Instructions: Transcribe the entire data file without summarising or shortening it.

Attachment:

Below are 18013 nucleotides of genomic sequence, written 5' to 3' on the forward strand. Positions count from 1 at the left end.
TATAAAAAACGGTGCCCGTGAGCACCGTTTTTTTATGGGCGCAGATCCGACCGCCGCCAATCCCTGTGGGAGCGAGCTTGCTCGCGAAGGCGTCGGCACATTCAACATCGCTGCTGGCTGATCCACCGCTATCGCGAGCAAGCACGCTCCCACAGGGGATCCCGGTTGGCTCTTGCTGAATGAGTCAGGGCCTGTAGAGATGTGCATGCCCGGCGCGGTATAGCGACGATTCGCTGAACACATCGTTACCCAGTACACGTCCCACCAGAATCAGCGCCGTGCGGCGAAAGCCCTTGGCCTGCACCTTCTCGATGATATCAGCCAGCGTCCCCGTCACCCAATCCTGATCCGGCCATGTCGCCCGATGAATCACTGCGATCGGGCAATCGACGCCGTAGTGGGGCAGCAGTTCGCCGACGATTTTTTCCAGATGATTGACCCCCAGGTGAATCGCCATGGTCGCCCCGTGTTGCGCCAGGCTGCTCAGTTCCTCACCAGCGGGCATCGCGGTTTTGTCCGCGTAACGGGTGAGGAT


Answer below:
Below are 18013 nucleotides of genomic sequence, written 5' to 3' on the forward strand. Positions count from 1 at the left end.
TATAAAAAACGGTGCCCGTGAGCACCGTTTTTTTATGGGCGCAGATCCGACCGCCGCCAATCCCTGTGGGAGCGAGCTTGCTCGCGAAGGCGTCGGCACATTCAACATCGCTGCTGGCTGATCCACCGCTATCGCGAGCAAGCACGCTCCCACAGGGGATCCCGGTTGGCTCTTGCTGAATGAGTCAGGGCCTGTAGAGATGTGCATGCCCGGCGCGGTATAGCGACGATTCGCTGAACACATCGTTACCCAGTACACGTCCCACCAGAATCAGCGCCGTGCGGCGAAAGCCCTTGGCCTGCACCTTCTCGATGATATCAGCCAGCGTCCCCGTCACCCAATCCTGATCCGGCCATGTCGCCCGATGAATCACTGCGATCGGGCAATCGACGCCGTAGTGGGGCAGCAGTTCGCCGACGATTTTTTCCAGATGATTGACCCCCAGGTGAATCGCCATGGTCGCCCCGTGTTGCGCCAGGCTGCTCAGTTCCTCACCAGCGGGCATCGCGGTTTTGTCCGCGTAACGGGTGAGGAT